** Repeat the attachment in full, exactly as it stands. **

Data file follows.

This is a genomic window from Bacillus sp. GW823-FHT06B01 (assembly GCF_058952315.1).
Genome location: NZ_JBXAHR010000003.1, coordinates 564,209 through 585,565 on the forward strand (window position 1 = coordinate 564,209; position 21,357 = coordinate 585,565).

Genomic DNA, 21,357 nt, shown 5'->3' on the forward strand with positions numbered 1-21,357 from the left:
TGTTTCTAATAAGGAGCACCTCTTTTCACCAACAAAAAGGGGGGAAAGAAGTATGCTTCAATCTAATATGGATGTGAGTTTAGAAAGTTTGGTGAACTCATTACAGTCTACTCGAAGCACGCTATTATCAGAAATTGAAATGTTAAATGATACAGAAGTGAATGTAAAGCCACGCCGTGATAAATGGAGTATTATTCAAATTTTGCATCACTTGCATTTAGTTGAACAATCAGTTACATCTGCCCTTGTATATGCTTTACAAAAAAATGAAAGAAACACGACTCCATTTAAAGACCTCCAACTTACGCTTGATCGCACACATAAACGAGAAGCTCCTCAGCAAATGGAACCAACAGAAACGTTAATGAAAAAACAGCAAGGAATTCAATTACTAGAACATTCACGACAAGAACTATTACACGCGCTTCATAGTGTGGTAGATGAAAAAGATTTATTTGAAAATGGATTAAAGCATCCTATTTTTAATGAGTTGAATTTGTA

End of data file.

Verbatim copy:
This is a genomic window from Bacillus sp. GW823-FHT06B01 (assembly GCF_058952315.1).
Genome location: NZ_JBXAHR010000003.1, coordinates 564,209 through 585,565 on the forward strand (window position 1 = coordinate 564,209; position 21,357 = coordinate 585,565).

Genomic DNA, 21,357 nt, shown 5'->3' on the forward strand with positions numbered 1-21,357 from the left:
TGTTTCTAATAAGGAGCACCTCTTTTCACCAACAAAAAGGGGGGAAAGAAGTATGCTTCAATCTAATATGGATGTGAGTTTAGAAAGTTTGGTGAACTCATTACAGTCTACTCGAAGCACGCTATTATCAGAAATTGAAATGTTAAATGATACAGAAGTGAATGTAAAGCCACGCCGTGATAAATGGAGTATTATTCAAATTTTGCATCACTTGCATTTAGTTGAACAATCAGTTACATCTGCCCTTGTATATGCTTTACAAAAAAATGAAAGAAACACGACTCCATTTAAAGACCTCCAACTTACGCTTGATCGCACACATAAACGAGAAGCTCCTCAGCAAATGGAACCAACAGAAACGTTAATGAAAAAACAGCAAGGAATTCAATTACTAGAACATTCACGACAAGAACTATTACACGCGCTTCATAGTGTGGTAGATGAAAAAGATTTATTTGAAAATGGATTAAAGCATCCTATTTTTAATGAGTTGAATTTGTA